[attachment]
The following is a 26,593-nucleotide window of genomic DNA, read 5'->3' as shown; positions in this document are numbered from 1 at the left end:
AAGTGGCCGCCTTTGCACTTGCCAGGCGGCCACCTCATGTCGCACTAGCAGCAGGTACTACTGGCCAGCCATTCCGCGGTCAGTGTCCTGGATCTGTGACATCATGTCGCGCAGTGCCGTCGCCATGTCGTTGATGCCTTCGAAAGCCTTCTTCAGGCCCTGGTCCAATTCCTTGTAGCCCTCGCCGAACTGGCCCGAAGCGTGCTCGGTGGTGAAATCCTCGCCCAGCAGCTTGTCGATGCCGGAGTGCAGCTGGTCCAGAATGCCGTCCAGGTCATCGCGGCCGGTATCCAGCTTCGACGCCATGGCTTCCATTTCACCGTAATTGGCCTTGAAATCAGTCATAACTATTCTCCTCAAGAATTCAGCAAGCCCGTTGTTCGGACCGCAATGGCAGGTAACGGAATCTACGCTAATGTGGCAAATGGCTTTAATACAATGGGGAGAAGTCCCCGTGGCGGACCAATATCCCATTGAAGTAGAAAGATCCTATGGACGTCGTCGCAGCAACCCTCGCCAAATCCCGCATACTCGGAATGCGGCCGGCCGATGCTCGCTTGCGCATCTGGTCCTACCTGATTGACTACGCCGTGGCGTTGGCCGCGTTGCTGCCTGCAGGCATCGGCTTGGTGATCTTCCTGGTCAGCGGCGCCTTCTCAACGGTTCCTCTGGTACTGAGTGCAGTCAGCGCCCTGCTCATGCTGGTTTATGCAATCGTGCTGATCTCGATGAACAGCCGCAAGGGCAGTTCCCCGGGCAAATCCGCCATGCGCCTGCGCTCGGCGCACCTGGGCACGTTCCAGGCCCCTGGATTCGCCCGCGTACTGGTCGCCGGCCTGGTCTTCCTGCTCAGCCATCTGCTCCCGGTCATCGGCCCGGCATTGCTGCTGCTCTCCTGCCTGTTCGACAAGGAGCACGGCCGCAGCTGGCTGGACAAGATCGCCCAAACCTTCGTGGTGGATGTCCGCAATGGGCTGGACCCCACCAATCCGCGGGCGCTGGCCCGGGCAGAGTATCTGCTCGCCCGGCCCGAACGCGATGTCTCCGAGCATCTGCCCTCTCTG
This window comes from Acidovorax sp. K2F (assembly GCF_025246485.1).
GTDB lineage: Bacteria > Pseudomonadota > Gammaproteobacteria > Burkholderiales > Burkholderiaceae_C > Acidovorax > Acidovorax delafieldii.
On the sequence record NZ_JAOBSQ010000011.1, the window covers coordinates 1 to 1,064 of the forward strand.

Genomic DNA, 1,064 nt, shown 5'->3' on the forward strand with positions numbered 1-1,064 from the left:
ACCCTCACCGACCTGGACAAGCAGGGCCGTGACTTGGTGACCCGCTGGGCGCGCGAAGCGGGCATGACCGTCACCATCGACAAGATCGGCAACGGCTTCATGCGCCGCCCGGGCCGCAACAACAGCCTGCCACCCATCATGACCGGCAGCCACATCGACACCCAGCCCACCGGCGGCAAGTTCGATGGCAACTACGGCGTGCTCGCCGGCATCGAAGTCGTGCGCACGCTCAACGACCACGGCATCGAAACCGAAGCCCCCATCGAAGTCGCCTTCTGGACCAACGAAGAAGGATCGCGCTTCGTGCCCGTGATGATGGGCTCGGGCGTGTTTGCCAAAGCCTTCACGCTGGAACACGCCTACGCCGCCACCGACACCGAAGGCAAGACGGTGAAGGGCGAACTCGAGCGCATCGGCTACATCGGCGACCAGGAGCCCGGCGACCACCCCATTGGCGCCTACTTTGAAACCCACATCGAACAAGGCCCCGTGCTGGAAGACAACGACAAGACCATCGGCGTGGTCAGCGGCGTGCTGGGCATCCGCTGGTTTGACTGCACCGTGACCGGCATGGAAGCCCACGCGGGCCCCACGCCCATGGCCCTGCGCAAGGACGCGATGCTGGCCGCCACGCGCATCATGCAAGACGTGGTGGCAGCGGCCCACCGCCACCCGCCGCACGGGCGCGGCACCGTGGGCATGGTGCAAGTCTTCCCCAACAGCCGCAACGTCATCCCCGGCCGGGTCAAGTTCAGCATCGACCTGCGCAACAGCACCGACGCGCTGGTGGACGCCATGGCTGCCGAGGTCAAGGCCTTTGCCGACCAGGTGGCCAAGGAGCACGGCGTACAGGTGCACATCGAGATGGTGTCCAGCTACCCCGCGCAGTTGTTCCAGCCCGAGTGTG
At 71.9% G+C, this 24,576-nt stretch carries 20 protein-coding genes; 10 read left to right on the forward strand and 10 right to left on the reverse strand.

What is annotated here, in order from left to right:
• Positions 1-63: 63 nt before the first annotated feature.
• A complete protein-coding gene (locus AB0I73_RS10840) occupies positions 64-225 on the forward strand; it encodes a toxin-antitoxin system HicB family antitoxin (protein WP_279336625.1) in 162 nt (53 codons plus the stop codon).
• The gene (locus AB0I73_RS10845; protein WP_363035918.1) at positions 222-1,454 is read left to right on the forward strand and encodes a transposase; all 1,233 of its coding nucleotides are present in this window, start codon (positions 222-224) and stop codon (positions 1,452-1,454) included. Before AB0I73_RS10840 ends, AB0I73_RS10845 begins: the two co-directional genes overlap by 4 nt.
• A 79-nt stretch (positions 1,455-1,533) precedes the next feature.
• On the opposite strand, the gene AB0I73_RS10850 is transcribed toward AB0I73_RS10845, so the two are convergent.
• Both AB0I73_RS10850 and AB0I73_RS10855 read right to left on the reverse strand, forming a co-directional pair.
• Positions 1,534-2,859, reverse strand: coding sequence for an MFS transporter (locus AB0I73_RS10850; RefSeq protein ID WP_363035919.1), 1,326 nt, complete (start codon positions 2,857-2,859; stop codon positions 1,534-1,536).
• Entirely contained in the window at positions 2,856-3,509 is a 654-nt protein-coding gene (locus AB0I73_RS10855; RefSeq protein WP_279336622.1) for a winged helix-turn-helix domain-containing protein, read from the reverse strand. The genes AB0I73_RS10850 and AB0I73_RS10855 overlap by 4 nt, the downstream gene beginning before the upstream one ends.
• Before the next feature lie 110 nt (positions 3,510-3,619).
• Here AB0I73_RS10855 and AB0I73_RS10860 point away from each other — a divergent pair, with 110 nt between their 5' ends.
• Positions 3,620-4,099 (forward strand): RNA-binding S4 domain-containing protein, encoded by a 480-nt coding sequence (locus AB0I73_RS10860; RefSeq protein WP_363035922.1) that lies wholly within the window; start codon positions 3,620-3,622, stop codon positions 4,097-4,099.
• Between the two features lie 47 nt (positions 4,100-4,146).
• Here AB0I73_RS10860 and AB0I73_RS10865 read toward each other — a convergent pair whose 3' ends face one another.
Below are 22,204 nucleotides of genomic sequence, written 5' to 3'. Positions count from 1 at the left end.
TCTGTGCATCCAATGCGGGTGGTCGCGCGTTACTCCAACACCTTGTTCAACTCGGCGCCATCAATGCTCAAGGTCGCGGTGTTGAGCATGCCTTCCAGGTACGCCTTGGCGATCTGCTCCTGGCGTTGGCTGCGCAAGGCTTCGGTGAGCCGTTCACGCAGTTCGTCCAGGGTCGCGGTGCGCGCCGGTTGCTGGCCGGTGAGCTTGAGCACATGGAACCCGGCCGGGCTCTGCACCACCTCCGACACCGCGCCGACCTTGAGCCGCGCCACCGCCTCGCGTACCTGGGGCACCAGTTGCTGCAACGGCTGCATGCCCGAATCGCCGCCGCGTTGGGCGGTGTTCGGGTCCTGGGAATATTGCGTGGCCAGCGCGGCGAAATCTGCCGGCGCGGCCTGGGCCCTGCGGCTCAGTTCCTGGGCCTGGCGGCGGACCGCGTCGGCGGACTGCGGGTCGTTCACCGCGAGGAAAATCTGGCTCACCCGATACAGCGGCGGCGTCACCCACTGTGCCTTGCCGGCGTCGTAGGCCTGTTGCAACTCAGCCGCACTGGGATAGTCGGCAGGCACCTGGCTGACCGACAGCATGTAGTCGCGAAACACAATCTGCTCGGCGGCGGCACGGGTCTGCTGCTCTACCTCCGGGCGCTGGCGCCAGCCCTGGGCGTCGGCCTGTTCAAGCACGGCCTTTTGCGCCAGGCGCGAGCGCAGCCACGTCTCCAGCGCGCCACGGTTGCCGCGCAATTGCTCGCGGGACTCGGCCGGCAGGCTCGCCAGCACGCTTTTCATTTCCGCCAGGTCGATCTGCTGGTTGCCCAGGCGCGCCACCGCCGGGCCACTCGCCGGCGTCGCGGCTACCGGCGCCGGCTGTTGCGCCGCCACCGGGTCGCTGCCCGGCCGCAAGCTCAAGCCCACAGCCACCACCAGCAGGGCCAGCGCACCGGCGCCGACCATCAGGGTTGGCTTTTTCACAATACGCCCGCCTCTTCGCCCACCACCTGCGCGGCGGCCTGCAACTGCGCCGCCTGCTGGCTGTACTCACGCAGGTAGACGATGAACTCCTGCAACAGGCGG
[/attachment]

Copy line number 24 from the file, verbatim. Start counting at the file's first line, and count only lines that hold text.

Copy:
TCTGTGCATCCAATGCGGGTGGTCGCGCGTTACTCCAACACCTTGTTCAACTCGGCGCCATCAATGCTCAAGGTCGCGGTGTTGAGCATGCCTTCCAGGTACGCCTTGGCGATCTGCTCCTGGCGTTGGCTGCGCAAGGCTTCGGTGAGCCGTTCACGCAGTTCGTCCAGGGTCGCGGTGCGCGCCGGTTGCTGGCCGGTGAGCTTGAGCACATGGAACCCGGCCGGGCTCTGCACCACCTCCGACACCGCGCCGACCTTGAGCCGCGCCACCGCCTCGCGTACCTGGGGCACCAGTTGCTGCAACGGCTGCATGCCCGAATCGCCGCCGCGTTGGGCGGTGTTCGGGTCCTGGGAATATTGCGTGGCCAGCGCGGCGAAATCTGCCGGCGCGGCCTGGGCCCTGCGGCTCAGTTCCTGGGCCTGGCGGCGGACCGCGTCGGCGGACTGCGGGTCGTTCACCGCGAGGAAAATCTGGCTCACCCGATACAGCGGCGGCGTCACCCACTGTGCCTTGCCGGCGTCGTAGGCCTGTTGCAACTCAGCCGCACTGGGATAGTCGGCAGGCACCTGGCTGACCGACAGCATGTAGTCGCGAAACACAATCTGCTCGGCGGCGGCACGGGTCTGCTGCTCTACCTCCGGGCGCTGGCGCCAGCCCTGGGCGTCGGCCTGTTCAAGCACGGCCTTTTGCGCCAGGCGCGAGCGCAGCCACGTCTCCAGCGCGCCACGGTTGCCGCGCAATTGCTCGCGGGACTCGGCCGGCAGGCTCGCCAGCACGCTTTTCATTTCCGCCAGGTCGATCTGCTGGTTGCCCAGGCGCGCCACCGCCGGGCCACTCGCCGGCGTCGCGGCTACCGGCGCCGGCTGTTGCGCCGCCACCGGGTCGCTGCCCGGCCGCAAGCTCAAGCCCACAGCCACCACCAGCAGGGCCAGCGCACCGGCGCCGACCATCAGGGTTGGCTTTTTCACAATACGCCCGCCTCTTCGCCCACCACCTGCGCGGCGGCCTGCAACTGCGCCGCCTGCTGGCTGTACTCACGCAGGTAGACGATGAACTCCTGCAACAGGCGG